Categories: Social Science

What s Fair on the Air

What s Fair on the Air

Aniko Bodroghkozy, Groove Tube: Sixties Television and the Youth Rebellion (Durham, NC: Duke University Press, 2001). 52. ... Derek Kompare, Rerun Nation: How Repeats Invented American Television (New York: Routledge, 2005), 66n78. 56.

Author: Heather Hendershot

Publisher: University of Chicago Press

ISBN: 9780226326788

Category: History

Page: 260

View: 131

The rise of right-wing broadcasting during the Cold War has been mostly forgotten today. But in the 1950s and ’60s you could turn on your radio any time of the day and listen to diatribes against communism, civil rights, the United Nations, fluoridation, federal income tax, Social Security, or JFK, as well as hosannas praising Barry Goldwater and Jesus Christ. Half a century before the rise of Rush Limbaugh and Glenn Beck, these broadcasters bucked the FCC’s public interest mandate and created an alternate universe of right-wing political coverage, anticommunist sermons, and pro-business bluster. A lively look back at this formative era, What’s Fair on the Air? charts the rise and fall of four of the most prominent right-wing broadcasters: H. L. Hunt, Dan Smoot, Carl McIntire, and Billy James Hargis. By the 1970s, all four had been hamstrung by the Internal Revenue Service, the FCC’s Fairness Doctrine, and the rise of a more effective conservative movement. But before losing their battle for the airwaves, Heather Hendershot reveals, they purveyed ideological notions that would eventually triumph, creating a potent brew of religion, politics, and dedication to free-market economics that paved the way for the rise of Ronald Reagan, the Moral Majority, Fox News, and the Tea Party.
Categories: History

Television Studies

Television Studies

Derek Kompare, Rerun Nation: How Repeats Invented American Television (New York: Routledge, 2004). John Thornton Caldwell, Televisuality: Style, Crisis and Authority in American Television (New Brunswick: Rutgers University Press, ...

Author: Jonathan Gray

Publisher: Polity

ISBN: 9780745650999

Category: Performing Arts

Page: 178

View: 464

Major short introduction to the field of television studies. Clearly lays out the birth of this discipline, shows its links with other fields of study and explains key concepts and theoretical debates. Includes interview material with scholars whose work has defined the field
Categories: Performing Arts

American Film History

American Film History

Rerun Nation: How Repeats Invented American Television. New York: Routledge. Kozloff, Sarah. (1988). Invisible Storytellers: Voiceover Narration in American Fiction Film. Berkeley: University of California Press. Lafferty, William.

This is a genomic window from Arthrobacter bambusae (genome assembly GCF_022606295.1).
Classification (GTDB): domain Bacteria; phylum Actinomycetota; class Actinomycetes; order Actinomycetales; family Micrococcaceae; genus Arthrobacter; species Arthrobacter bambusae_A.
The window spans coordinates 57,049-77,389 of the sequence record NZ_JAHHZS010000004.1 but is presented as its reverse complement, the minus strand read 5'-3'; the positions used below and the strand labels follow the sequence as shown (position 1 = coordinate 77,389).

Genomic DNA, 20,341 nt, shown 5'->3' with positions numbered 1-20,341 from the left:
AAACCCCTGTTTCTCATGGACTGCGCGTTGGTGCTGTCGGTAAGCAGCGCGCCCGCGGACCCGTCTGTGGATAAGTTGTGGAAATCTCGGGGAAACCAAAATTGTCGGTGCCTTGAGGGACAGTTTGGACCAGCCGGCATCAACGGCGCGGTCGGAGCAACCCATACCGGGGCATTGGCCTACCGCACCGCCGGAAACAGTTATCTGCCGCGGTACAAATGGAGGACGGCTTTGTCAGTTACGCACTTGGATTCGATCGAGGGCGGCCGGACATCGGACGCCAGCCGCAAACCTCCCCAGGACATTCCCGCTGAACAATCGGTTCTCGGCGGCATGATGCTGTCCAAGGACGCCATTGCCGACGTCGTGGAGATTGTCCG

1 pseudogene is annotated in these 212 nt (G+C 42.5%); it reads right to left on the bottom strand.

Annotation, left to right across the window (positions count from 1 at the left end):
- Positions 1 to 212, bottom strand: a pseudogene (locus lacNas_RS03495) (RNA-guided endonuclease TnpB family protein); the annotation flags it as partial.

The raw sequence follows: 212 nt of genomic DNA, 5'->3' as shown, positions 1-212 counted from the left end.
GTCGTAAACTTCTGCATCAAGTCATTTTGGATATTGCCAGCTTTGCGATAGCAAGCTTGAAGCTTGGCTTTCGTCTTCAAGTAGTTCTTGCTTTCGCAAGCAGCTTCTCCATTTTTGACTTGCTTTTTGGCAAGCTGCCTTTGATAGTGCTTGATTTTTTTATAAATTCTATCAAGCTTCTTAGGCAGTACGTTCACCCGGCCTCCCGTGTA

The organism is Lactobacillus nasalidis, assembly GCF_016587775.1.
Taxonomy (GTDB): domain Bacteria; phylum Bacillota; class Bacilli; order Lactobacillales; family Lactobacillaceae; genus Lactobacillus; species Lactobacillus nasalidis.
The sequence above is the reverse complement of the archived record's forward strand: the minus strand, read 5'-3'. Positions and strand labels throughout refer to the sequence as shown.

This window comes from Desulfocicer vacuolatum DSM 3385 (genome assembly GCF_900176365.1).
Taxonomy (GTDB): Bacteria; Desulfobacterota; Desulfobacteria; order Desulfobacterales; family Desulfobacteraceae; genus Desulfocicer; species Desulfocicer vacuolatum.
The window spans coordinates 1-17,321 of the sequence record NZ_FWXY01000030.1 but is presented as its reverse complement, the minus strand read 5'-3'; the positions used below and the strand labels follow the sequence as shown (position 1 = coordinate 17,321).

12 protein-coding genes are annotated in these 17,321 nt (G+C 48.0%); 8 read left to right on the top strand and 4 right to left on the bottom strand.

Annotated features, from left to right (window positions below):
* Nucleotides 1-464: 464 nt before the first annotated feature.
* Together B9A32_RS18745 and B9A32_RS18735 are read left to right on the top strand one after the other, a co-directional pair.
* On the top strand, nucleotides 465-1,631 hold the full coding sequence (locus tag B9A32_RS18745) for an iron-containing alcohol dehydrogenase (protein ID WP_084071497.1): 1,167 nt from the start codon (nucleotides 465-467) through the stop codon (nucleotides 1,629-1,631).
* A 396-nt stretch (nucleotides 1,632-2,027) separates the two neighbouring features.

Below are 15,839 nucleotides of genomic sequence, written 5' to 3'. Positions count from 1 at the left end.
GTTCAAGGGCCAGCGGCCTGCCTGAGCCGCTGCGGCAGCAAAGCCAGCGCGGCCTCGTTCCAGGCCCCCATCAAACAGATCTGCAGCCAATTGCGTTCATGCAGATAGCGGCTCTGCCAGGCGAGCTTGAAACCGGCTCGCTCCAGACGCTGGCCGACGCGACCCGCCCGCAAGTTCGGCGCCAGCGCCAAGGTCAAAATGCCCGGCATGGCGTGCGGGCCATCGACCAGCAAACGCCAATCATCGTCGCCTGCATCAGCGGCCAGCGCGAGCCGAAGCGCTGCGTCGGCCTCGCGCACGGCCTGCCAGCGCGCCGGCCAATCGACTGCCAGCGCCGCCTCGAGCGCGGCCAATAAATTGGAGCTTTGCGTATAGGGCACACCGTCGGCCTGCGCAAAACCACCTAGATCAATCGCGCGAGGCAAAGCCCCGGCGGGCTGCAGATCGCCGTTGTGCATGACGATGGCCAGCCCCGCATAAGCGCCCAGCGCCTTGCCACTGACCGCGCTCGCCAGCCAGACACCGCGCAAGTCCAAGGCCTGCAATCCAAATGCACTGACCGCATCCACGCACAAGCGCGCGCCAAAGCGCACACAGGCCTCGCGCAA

Author: Cynthia Lucia

Publisher: John Wiley & Sons

ISBN: 9781118475126

Category: Performing Arts

Page: 520

View: 871

From the American underground film to the blockbuster superhero, this authoritative introduction explores the core issues and developments in American cinematic history during the second half of the twentieth-century through to the present day. Considers a wealth a subjects ranging from the impact of television, the rise of the new directors, and independent and underground film, to the impact of the civil rights, feminist and LGBT movements on film, American film after 9/11, and identity politics and culture Features a student-friendly structure dividing coverage into the periods 1960-1975, 1976-1990, and 1991 to the present day, each of which opens with an historical overview Brings together a rich and varied selection of contributions by a team of respected authors, combining broader historical, social and political context with detailed analysis of individual films, including Midnight Cowboy, Nashville, Cat Ballou, Chicago, Back to the Future, Killer of Sheep, Daughters of the Dust, Nothing But a Man, Ali, Easy Rider, The Conversation, The Texas Chain Saw Massacre, Longtime Companion, The Matrix, The War Tapes, and the Batman films among many others Additional online resources, such as sample syllabi, for general and specialized courses, including suggested readings and filmographies, will be available on publication at www.wiley.com/go/lucia May be used alongside The History of American Film: Origins to 1960 to provide an authoritative study of American cinema from its earliest days right through to the new millennium